Understand The Basics Of Load Test Requirements
A load test is performed to verify that a specific crane or hoist will safely perform all of its functions while supporting a test load whose weight is at least equal to the equipment’s rated capacity. Because load tests confirm the ability of the crane and hoist to safely operate as intended, they must be completed whenever this overhead lifting equipment is newly installed, altered, repaired, or modified before being placed into service. Existing crane and hoist systems should likewise be load tested at a minimum of once every four years.
The test load used must be at least 100% and no more than 125% of the equipment’s rated capacity unless otherwise recommended by the original equipment manufacturer (OEM). The weight itself should be certified prior to testing. Load tests should be dynamic, that is they confirm that the overhead crane and hoist function safely and properly as they move to lift and lower the test load, as well as transport it over the length of the bridge and of the runway. All findings and reports should be kept on file for the lifetime of the equipment.
As part of the load test process, both a pre-operational inspection and a periodic inspection should be conducted:
- The pre-operational check assesses the equipment to identify any deficiencies or damage that may impact either the safe operation of the crane and hoist, or affect the load test results. Key areas for evaluation include confirming that the crane or hoist has not been tagged with an out-of-order sign; that all motions align with control device markings; that the hook and latch are not damaged or deformed and work properly; that the wire rope is not broken, kinked, or improperly wound; that the load chain is not worn, stretched, twisted or distorted; that travel limits and hoist limit switches function properly; and that there are no unusual sounds detected.
- The periodic inspection, which should be performed after the load test is complete, is a highly detailed evaluation of the equipment. It includes a comprehensive examination of structural and mechanical components. Reviewed are all girders, end trucks, foot walks, handrails, trolley frames, and cabs. Further, inspection for wear, cracks, or other damage is performed on brakes, shafts, axles, wheels, couplings, sheaves and drums, transmission components, runway structures, and below-the-hook devices. The inspector examines electrical components, indicators, gages, connection points, the trolley and runway rail, bumpers and end stops, covers and guards, and all self-contained electric, hydraulic or gasoline powered generating units.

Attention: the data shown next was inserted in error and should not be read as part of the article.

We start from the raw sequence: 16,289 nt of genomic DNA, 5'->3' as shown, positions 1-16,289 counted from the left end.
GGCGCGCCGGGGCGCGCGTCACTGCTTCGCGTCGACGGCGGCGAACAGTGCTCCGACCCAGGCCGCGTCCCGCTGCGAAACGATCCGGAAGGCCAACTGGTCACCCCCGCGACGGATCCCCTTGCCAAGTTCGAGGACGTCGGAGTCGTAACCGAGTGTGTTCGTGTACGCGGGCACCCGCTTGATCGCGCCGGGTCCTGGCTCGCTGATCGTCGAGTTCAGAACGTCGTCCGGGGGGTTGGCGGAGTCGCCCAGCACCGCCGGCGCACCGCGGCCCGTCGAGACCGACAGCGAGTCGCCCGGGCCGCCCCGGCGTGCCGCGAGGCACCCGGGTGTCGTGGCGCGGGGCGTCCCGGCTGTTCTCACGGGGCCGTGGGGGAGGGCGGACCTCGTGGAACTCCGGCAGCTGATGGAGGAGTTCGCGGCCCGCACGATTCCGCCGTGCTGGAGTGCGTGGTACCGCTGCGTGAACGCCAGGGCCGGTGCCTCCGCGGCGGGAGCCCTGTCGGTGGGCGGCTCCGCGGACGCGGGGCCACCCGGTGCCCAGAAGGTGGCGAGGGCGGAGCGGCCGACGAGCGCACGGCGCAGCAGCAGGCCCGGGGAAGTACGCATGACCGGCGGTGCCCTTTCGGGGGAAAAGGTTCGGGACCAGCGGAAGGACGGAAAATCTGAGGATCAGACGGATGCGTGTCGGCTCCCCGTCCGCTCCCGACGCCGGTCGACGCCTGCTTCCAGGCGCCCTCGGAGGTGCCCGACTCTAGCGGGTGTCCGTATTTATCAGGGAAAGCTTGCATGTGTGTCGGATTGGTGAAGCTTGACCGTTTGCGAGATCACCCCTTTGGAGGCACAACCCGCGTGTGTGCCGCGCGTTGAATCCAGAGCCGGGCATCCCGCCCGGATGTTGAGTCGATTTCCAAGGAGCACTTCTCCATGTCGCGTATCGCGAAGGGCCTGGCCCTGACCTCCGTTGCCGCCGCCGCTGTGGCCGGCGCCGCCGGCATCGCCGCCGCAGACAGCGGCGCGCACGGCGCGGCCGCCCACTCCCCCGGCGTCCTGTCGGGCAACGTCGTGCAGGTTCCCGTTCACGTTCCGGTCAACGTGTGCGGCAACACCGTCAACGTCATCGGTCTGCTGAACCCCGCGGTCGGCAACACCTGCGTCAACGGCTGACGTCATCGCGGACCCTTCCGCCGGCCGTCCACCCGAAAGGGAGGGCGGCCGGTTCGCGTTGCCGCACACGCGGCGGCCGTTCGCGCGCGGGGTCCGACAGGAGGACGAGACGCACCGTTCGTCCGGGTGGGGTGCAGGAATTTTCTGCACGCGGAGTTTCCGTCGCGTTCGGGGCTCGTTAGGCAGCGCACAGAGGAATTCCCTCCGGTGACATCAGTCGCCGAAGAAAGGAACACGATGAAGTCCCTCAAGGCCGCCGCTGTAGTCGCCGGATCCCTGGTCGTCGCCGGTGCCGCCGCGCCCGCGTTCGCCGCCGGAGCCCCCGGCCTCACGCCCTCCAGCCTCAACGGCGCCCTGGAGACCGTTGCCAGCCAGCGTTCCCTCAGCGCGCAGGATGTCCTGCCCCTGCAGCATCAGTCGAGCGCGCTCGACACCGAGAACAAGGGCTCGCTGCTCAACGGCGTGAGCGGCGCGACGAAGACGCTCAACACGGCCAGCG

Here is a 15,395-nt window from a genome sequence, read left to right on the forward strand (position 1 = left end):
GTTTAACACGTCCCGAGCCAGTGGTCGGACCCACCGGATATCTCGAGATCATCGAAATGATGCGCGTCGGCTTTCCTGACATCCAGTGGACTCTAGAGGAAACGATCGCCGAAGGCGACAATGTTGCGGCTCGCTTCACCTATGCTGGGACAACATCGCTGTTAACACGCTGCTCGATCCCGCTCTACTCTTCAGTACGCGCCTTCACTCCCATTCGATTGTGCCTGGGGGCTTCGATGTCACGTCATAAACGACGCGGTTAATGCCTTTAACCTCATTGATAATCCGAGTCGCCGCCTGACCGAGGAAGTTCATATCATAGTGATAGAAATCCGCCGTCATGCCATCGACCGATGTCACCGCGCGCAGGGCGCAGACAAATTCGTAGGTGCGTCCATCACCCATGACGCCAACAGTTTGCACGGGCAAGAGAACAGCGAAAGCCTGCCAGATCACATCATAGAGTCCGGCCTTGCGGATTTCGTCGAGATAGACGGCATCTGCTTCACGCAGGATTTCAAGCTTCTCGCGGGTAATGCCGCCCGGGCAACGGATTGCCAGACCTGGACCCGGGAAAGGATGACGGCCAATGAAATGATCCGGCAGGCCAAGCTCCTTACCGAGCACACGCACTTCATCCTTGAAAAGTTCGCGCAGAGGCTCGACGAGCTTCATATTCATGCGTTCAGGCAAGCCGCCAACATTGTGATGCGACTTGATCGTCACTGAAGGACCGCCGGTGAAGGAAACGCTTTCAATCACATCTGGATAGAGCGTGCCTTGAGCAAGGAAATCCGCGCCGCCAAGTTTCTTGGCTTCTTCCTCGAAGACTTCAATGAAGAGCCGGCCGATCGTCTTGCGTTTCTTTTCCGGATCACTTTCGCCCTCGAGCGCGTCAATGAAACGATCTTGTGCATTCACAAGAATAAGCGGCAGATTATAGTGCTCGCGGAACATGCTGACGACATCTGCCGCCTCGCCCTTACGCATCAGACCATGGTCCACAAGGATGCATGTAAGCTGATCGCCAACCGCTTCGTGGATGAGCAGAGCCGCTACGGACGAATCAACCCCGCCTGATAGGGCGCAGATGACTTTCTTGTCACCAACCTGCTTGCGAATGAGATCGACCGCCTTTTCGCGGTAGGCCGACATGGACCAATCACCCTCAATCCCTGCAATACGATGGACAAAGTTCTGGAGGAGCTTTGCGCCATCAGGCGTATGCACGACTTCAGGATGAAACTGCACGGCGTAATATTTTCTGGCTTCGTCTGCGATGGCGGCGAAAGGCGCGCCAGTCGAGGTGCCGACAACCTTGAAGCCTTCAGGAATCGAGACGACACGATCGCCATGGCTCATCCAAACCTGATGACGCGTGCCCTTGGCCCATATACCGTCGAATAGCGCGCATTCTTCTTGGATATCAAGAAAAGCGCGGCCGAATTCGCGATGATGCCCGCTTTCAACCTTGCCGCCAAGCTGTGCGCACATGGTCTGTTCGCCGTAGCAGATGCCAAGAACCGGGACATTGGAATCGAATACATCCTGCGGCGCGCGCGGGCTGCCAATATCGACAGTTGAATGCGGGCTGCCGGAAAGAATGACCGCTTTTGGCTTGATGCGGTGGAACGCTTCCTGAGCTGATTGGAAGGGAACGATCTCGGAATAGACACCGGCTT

Because they are so critical to the safe operation of overhead cranes and hoists, there are several standards and specifications that detail load test requirements. These include:
- The Occupational Safety and Health Administration’s standard OSHA 1910.179(b)(3) and OSHA 1910.179(k)(2): Modified or rerated cranes shall be load tested. Test loads shall not be more than 125% of the rated load unless otherwise recommended by the manufacturer. The test reports shall be placed on file where readily available to appointed personnel.
- The American Society of Mechanical Engineers’ standards ASME B30.2: Overhead and Gantry Cranes, ASME B30.16: Overhead Underhung and Stationary Hoists, and ASME B30.17: Cranes and Monorails with Underhung Trolley or Bridge: New, reinstalled, altered, repaired and modified cranes and hoists should be load tested prior to initial use with a test load equal to 100% to 125% of rated load and to include all design functions (lift, lower, traverse length of bridge, traverse length of runway).
- The Crane Manufacturers Association of America standard CMAA Specification 78, section 4.7: Cites the load test requirements of OSHA 1910.179 and states a load test should be performed at a minimum of once every four years at 100% load with a pre-test and post-test inspection per periodic inspection guidelines, and there must be a written report of the load test and inspection results maintained on file for the life of the equipment.
Want to learn more about overhead lifting safety? The three members of the Overhead Alliance — the Crane Manufacturers Association of America (CMAA), Hoist Manufacturers Institute (HMI) and the Monorail Manufacturers Association (MMA) — each offer in-depth resources, standards, specifications, and safety checklists specific to that type of equipment. The three groups recently gained ambassador status with OSHA’s Crane, Hoist and Monorail Alliance (CHM). Together, they will promote cooperative programs with the federal agency, raising awareness of OSHA’s initiatives, outreach, communication, training, and education. They will also continue to provide information, guidance, and access to training resources that help protect the health and safety of personnel operating hoists, cranes. and monorails.